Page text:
• If the certificate includes the Extended Key Usage (extendedKeyUsage) setting, the value must include clientAuth ("TLS Web Client Authentication").

    extendedKeyUsage = clientAuth

    You can also use a certificate that does not include the Extended Key Usage (EKU).

  • The x.509 certificate must not be expired.

    Changed in version 4.4: mongod / mongos logs a warning on connection if the presented x.509 certificate expires within 30 days of the mongod/mongos host system time. See x.509 Certificates Nearing Expiry Trigger Warnings for more information.

In addition to any TLS/SSL configurations as appropriate for your deployment, include the following to specify x.509 for internal authentication for each member of your replica set (i.e. the mongod instances) or sharded cluster (i.e. the mongod and mongos instances):

However, if no cluster file is specified, members can use their certificate key file specified in net.tls.certificateKeyFile or --tlsCertificateKeyFile (both new in MongoDB 4.2) for membership authentication. This certificate key file is used by mongod (and mongos) instances to prove their identity to clients, but can also be used for membership authentication. To use for both client authentication and membership authentication, the certificate must either:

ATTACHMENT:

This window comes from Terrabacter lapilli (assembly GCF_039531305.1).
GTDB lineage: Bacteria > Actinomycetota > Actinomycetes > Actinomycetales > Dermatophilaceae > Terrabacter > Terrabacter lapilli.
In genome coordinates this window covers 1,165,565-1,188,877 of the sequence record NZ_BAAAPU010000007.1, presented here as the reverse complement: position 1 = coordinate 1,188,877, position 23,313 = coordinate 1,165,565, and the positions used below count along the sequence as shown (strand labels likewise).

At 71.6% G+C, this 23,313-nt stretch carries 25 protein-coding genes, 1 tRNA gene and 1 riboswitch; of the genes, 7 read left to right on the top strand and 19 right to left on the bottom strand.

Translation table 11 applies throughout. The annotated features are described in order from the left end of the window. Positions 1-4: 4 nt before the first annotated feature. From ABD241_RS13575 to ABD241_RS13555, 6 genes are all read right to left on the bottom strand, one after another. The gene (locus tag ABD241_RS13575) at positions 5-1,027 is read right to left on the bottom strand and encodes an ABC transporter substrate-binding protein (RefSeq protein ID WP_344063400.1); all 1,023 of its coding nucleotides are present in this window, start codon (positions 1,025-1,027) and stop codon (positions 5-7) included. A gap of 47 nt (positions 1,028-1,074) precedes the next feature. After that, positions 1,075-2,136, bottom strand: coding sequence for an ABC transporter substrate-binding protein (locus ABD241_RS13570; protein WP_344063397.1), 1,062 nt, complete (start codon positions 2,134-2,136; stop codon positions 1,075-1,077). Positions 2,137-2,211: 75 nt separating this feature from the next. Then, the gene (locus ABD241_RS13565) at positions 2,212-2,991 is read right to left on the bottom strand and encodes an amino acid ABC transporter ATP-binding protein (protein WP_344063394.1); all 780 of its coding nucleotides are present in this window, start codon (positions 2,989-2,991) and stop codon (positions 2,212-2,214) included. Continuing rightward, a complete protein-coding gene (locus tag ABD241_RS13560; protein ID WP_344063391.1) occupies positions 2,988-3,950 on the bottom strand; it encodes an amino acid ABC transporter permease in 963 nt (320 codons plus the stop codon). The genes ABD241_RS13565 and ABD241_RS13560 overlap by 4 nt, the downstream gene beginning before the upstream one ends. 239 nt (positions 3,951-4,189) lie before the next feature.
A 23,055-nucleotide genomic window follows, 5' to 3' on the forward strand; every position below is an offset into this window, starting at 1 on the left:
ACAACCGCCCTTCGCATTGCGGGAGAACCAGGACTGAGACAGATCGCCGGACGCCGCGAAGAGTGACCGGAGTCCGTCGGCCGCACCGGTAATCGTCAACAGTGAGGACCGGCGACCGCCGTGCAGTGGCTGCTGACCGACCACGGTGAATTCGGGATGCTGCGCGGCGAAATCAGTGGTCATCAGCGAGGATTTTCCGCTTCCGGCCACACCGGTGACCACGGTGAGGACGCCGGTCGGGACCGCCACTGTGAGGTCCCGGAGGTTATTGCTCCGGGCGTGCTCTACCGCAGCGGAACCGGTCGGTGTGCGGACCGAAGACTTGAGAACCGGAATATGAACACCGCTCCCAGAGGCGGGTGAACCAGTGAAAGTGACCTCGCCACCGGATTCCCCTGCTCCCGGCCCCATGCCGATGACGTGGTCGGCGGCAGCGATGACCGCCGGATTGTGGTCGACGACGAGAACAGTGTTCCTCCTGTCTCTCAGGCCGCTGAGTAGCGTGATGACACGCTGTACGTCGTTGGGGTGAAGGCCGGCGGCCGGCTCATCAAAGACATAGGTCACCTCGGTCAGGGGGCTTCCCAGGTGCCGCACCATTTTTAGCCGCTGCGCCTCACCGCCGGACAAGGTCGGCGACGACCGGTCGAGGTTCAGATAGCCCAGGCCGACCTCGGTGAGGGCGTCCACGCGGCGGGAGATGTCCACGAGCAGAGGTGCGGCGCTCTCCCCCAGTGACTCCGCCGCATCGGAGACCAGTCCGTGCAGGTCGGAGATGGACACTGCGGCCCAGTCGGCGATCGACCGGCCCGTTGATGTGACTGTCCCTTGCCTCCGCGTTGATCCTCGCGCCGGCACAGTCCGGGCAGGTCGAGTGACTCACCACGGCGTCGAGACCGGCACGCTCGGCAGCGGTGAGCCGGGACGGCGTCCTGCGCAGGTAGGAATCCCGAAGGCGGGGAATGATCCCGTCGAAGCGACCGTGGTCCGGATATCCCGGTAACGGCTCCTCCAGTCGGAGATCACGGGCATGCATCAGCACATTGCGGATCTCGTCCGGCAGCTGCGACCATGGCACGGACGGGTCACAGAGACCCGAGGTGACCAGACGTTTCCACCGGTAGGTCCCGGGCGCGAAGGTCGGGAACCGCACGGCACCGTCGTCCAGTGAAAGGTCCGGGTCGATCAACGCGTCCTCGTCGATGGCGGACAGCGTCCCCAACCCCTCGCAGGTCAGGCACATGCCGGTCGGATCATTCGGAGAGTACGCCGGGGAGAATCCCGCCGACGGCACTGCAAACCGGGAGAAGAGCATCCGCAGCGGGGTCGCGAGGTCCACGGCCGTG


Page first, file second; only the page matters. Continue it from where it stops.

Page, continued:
• Omit extendedKeyUsage or
  • Specify extendedKeyUsage values
Note

Athough still available, net.ssl.clusterFile (and the correponding --sslClusterFile) and net.ssl.PEMKeyFile (and the corresponding --sslPEMKeyFile) are deprecated as of MongoDB 4.2.

For deployments using MongoDB version 4.0 and earlier, use net.ssl.clusterFile (or the corresponding --sslClusterFile) and net.ssl.PEMKeyFile (or the corresponding --sslPEMKeyFile).

For an example of x.509 internal authentication, see Use x.509 Certificate for Membership Authentication.

←  SCRAMUse x.509 Certificates to Authenticate Clients →